LEO Foundation | Gold and Silver Awards
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LEO Foundation Gold and Silver Awards

The LEO Foundation Gold and Silver Awards were created in 2008.


The awards are presented annually to outstanding young scientists whose work represent extraordinary contributions to medical research; whose results advance our understanding of skin diseases and has the potential to pave the way for new and improved treatments.


The Gold Award is DKK 1 million and the Silver Award DKK 500,000.


In 2018, the awards will be awarded at 4 PM on Wednesday 16 May 2018 during IID2018 in Orlando, Florida, USA.

2017 - Maria Kasper & Christoph Schlapbach

The Gold Award went to Dr. Maria Kasper, presently leading a research group at the Karolinska Institute in Stockholm, Sweden.


“Receiving the phone call with the news of the LEO Foundation 2017 Gold award is one of these few unforgettable moments. My friends often call me “skin nerd” since I love everything about skin.  Thus, it’s such a happiness and great honour for me to receive this prestigious prize. I would like to express my deepest thank you to the LEO Foundation, the ESDR, and my lab members who make everyday’s work fun and colorful,” said Maria Kasper.


The Silver Award went to Dr. Christoph Schlapbach, dermatology resident at the University of Bern in Switzerland.


“It is a great honour for me to receive the LEO Foundation 2017 Silver Award on behalf of my emerging research team. Together with the generous financial support, this prize motivates and supports our journey towards a better understanding of how the human skin functions,” said Christoph Schlapbach.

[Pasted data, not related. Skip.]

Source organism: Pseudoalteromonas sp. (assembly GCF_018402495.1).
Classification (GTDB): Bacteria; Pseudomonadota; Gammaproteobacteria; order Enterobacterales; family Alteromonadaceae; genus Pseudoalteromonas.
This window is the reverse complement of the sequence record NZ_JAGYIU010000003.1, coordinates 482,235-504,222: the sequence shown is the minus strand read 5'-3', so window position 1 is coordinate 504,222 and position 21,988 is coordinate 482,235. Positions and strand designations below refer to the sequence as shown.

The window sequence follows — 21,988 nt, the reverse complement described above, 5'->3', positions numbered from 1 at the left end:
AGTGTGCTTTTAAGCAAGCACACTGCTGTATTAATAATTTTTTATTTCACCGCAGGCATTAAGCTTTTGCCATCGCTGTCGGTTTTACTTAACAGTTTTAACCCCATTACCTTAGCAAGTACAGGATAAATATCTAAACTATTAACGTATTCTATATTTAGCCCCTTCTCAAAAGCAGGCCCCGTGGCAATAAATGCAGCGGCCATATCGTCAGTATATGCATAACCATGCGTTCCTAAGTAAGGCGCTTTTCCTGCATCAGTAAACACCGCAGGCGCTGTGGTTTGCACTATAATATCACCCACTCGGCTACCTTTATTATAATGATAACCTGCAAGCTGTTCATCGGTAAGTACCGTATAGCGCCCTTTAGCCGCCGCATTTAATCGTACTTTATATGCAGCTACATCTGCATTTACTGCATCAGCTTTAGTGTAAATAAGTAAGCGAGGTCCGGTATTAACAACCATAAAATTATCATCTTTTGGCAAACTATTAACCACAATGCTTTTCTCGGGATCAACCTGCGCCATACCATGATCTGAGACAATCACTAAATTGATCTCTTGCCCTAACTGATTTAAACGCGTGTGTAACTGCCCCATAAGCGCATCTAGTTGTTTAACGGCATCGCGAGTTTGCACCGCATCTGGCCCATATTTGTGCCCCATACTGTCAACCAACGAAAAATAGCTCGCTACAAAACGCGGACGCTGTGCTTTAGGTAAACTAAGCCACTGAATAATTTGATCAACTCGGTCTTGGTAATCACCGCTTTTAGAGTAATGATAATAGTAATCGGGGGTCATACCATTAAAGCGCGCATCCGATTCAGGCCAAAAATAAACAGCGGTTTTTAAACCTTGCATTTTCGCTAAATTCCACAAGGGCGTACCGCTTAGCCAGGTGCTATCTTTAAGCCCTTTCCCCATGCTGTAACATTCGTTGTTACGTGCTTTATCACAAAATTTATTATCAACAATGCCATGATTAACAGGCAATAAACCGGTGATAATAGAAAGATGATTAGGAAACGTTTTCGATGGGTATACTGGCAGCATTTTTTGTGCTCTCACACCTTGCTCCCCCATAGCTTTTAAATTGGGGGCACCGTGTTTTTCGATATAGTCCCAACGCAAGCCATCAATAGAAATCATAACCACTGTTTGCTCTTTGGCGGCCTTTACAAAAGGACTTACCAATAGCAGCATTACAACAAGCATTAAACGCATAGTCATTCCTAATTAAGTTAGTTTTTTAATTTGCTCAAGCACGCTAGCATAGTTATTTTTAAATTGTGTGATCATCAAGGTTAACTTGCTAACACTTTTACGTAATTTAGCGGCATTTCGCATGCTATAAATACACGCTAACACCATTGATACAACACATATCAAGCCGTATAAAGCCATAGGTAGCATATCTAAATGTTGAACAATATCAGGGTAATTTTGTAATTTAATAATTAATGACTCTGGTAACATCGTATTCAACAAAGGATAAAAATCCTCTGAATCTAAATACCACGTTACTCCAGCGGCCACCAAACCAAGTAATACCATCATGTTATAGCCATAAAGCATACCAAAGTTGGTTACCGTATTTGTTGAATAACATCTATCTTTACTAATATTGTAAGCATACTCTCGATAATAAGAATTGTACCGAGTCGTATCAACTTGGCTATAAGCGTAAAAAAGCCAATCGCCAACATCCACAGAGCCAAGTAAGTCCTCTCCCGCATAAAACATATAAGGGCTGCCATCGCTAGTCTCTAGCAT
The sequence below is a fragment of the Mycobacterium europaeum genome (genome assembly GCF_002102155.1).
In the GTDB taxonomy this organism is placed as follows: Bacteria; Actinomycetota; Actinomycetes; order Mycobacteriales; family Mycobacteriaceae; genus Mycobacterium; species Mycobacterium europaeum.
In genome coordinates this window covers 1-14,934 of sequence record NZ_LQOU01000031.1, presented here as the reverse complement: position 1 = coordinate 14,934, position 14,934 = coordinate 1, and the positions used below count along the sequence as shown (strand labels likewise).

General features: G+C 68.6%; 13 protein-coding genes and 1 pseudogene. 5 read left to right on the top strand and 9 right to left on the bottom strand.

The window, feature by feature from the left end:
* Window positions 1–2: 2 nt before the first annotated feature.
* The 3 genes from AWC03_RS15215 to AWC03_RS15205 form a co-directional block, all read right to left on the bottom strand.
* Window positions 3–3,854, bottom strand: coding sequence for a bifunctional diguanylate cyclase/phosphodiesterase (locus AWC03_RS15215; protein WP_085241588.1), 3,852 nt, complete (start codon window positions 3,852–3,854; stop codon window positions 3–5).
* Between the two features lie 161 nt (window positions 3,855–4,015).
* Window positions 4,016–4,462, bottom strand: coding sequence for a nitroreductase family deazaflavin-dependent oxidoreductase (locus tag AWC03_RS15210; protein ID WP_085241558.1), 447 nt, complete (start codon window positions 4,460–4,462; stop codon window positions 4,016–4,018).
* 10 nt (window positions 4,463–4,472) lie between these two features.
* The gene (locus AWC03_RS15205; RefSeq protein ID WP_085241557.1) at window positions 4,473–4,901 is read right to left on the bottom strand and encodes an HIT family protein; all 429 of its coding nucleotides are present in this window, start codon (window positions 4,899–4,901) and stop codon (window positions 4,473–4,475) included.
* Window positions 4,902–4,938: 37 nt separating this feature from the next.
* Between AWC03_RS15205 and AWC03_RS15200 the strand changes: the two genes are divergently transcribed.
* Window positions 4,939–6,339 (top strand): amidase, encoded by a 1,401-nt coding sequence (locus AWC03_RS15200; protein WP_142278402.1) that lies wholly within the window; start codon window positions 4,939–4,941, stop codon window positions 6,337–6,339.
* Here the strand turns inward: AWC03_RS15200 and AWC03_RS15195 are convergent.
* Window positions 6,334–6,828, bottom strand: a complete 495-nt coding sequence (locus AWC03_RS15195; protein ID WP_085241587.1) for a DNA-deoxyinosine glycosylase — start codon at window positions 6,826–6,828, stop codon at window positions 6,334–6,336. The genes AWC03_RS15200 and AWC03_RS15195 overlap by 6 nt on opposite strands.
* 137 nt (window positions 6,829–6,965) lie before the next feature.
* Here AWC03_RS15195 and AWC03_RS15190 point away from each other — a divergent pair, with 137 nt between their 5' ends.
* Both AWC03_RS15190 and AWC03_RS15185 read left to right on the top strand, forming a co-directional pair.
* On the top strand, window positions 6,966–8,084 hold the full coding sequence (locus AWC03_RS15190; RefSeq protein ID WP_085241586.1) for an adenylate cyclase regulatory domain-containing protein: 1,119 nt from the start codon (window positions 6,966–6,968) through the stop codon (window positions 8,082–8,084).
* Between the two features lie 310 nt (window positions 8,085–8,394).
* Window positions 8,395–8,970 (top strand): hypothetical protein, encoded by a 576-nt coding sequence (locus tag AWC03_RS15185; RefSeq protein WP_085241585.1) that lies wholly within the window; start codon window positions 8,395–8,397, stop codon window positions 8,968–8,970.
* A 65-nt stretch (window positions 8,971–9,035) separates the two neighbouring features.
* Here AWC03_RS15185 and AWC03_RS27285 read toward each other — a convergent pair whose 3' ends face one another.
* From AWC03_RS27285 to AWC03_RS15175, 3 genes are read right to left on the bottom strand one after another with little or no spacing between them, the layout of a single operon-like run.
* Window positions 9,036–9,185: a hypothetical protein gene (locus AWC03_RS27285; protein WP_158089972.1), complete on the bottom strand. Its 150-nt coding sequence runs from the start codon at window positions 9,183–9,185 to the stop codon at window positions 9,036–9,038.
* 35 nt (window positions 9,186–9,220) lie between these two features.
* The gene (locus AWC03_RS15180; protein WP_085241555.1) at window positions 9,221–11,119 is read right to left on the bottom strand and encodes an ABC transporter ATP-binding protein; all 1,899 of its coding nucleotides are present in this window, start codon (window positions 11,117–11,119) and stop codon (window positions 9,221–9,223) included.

2016 - Amaya Virós & Thomas Wiesner

Gold Award – presented to Dr. Virós who has made important contributions to the area of skin research by describing mechanisms behind the development of squamous cell carcinoma and melanoma. She has published in top-ranking scientific journals and received a number of prestigious awards, including a recent Wellcome Trust Intermediate Clinician Scientist Fellowship to set up her laboratory at the Cancer Research UK Manchester Institute in the newly-built Manchester Cancer Research Centre, UK, which is based at The University of Manchester.


Dr. Virós will focus her future research on the under-researched area of skin cancer and ageing. Ageing skin appears to have unique properties and patterns of tumour development that may explain the surprising increase in aggressive primary melanoma and mortality from this disease. Her aim is to identify the factors in elderly people that make them more prone to developing melanoma and less likely to survive once they develop the disease.


Silver Award – presented to Dr. Thomas Wiesner. Dr. Wiesner is breaking new ground to find new mechanism-based cancer therapies. Following medical school, Dr. Wiesner wrote his thesis on the genomic aberrations of cutaneous lymphoma and completed his residency in dermatology at the Medical University of Graz in Austria. Dr. Wiesner spent five years conducting basic and translational research using cutting-edge techniques within high-throughput sequencing techniques in particular. His work within skin cancer research resulted in key discoveries, in particular concerning the genomic landscape of skin tumours.